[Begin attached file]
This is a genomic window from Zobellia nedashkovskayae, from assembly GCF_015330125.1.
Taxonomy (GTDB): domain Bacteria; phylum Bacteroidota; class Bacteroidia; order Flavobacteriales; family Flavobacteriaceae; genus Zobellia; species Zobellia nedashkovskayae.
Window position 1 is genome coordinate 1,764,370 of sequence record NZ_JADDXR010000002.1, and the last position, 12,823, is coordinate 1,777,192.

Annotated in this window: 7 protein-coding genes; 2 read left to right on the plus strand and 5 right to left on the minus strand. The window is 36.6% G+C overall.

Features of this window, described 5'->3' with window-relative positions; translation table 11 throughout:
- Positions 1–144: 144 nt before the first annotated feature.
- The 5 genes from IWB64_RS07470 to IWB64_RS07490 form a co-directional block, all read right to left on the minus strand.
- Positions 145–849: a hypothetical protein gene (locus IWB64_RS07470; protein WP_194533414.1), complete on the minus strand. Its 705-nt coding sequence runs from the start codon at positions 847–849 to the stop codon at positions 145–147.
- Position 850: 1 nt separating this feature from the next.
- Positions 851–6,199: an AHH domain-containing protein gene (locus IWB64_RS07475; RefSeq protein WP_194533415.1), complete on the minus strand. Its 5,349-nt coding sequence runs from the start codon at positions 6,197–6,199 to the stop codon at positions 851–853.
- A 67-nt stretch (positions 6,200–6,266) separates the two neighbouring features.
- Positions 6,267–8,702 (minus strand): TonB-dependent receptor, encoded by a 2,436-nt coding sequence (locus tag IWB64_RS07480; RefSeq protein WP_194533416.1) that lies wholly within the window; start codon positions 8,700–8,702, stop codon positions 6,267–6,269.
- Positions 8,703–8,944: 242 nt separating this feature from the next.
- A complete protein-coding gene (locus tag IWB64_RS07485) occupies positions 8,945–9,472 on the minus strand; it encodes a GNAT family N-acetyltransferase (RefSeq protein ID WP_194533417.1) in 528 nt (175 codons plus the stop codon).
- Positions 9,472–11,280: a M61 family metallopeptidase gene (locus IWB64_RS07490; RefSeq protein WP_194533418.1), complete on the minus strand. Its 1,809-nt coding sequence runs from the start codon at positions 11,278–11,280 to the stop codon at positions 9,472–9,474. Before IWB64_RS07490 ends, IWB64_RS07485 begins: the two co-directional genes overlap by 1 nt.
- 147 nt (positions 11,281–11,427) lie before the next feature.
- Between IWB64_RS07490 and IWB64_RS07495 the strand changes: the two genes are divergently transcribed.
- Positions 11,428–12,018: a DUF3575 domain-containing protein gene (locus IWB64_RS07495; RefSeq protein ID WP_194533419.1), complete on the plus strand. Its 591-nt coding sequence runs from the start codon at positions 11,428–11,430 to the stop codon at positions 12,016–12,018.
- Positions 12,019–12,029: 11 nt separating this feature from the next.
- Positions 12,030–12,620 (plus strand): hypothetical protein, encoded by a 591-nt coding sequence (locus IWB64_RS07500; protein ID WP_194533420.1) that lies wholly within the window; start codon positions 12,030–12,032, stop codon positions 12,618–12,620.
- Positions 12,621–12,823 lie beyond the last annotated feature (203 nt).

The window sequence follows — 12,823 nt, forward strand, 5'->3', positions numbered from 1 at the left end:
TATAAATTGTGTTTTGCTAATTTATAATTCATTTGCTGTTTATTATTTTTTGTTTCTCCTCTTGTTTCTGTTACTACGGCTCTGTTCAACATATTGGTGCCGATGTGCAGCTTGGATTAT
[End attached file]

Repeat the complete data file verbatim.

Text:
This is a genomic window from Zobellia nedashkovskayae, from assembly GCF_015330125.1.
Taxonomy (GTDB): domain Bacteria; phylum Bacteroidota; class Bacteroidia; order Flavobacteriales; family Flavobacteriaceae; genus Zobellia; species Zobellia nedashkovskayae.
Window position 1 is genome coordinate 1,764,370 of sequence record NZ_JADDXR010000002.1, and the last position, 12,823, is coordinate 1,777,192.

Annotated in this window: 7 protein-coding genes; 2 read left to right on the plus strand and 5 right to left on the minus strand. The window is 36.6% G+C overall.

Features of this window, described 5'->3' with window-relative positions; translation table 11 throughout:
- Positions 1–144: 144 nt before the first annotated feature.
- The 5 genes from IWB64_RS07470 to IWB64_RS07490 form a co-directional block, all read right to left on the minus strand.
- Positions 145–849: a hypothetical protein gene (locus IWB64_RS07470; protein WP_194533414.1), complete on the minus strand. Its 705-nt coding sequence runs from the start codon at positions 847–849 to the stop codon at positions 145–147.
- Position 850: 1 nt separating this feature from the next.
- Positions 851–6,199: an AHH domain-containing protein gene (locus IWB64_RS07475; RefSeq protein WP_194533415.1), complete on the minus strand. Its 5,349-nt coding sequence runs from the start codon at positions 6,197–6,199 to the stop codon at positions 851–853.
- A 67-nt stretch (positions 6,200–6,266) separates the two neighbouring features.
- Positions 6,267–8,702 (minus strand): TonB-dependent receptor, encoded by a 2,436-nt coding sequence (locus tag IWB64_RS07480; RefSeq protein WP_194533416.1) that lies wholly within the window; start codon positions 8,700–8,702, stop codon positions 6,267–6,269.
- Positions 8,703–8,944: 242 nt separating this feature from the next.
- A complete protein-coding gene (locus tag IWB64_RS07485) occupies positions 8,945–9,472 on the minus strand; it encodes a GNAT family N-acetyltransferase (RefSeq protein ID WP_194533417.1) in 528 nt (175 codons plus the stop codon).
- Positions 9,472–11,280: a M61 family metallopeptidase gene (locus IWB64_RS07490; RefSeq protein WP_194533418.1), complete on the minus strand. Its 1,809-nt coding sequence runs from the start codon at positions 11,278–11,280 to the stop codon at positions 9,472–9,474. Before IWB64_RS07490 ends, IWB64_RS07485 begins: the two co-directional genes overlap by 1 nt.
- 147 nt (positions 11,281–11,427) lie before the next feature.
- Between IWB64_RS07490 and IWB64_RS07495 the strand changes: the two genes are divergently transcribed.
- Positions 11,428–12,018: a DUF3575 domain-containing protein gene (locus IWB64_RS07495; RefSeq protein ID WP_194533419.1), complete on the plus strand. Its 591-nt coding sequence runs from the start codon at positions 11,428–11,430 to the stop codon at positions 12,016–12,018.
- Positions 12,019–12,029: 11 nt separating this feature from the next.
- Positions 12,030–12,620 (plus strand): hypothetical protein, encoded by a 591-nt coding sequence (locus IWB64_RS07500; protein ID WP_194533420.1) that lies wholly within the window; start codon positions 12,030–12,032, stop codon positions 12,618–12,620.
- Positions 12,621–12,823 lie beyond the last annotated feature (203 nt).

The window sequence follows — 12,823 nt, forward strand, 5'->3', positions numbered from 1 at the left end:
TATAAATTGTGTTTTGCTAATTTATAATTCATTTGCTGTTTATTATTTTTTGTTTCTCCTCTTGTTTCTGTTACTACGGCTCTGTTCAACATATTGGTGCCGATGTGCAGCTTGGATTAT